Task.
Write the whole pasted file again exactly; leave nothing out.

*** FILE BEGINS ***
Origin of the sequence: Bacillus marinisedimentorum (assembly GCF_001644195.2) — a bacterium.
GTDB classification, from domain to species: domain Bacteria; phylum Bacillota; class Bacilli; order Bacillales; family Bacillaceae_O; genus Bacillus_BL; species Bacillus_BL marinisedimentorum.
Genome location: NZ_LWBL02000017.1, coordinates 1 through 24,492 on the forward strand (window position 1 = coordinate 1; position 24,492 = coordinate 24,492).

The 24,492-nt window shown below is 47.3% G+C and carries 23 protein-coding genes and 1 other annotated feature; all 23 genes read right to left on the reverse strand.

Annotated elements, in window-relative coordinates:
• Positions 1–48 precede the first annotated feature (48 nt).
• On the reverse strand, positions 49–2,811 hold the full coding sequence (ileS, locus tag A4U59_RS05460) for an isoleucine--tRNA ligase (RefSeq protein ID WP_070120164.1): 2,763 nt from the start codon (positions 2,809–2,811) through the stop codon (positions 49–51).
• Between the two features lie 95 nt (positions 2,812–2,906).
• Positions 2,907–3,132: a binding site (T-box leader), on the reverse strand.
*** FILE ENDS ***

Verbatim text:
Origin of the sequence: Bacillus marinisedimentorum (assembly GCF_001644195.2) — a bacterium.
GTDB classification, from domain to species: domain Bacteria; phylum Bacillota; class Bacilli; order Bacillales; family Bacillaceae_O; genus Bacillus_BL; species Bacillus_BL marinisedimentorum.
Genome location: NZ_LWBL02000017.1, coordinates 1 through 24,492 on the forward strand (window position 1 = coordinate 1; position 24,492 = coordinate 24,492).

The 24,492-nt window shown below is 47.3% G+C and carries 23 protein-coding genes and 1 other annotated feature; all 23 genes read right to left on the reverse strand.

Annotated elements, in window-relative coordinates:
• Positions 1–48 precede the first annotated feature (48 nt).
• On the reverse strand, positions 49–2,811 hold the full coding sequence (ileS, locus tag A4U59_RS05460) for an isoleucine--tRNA ligase (RefSeq protein ID WP_070120164.1): 2,763 nt from the start codon (positions 2,809–2,811) through the stop codon (positions 49–51).
• Between the two features lie 95 nt (positions 2,812–2,906).
• Positions 2,907–3,132: a binding site (T-box leader), on the reverse strand.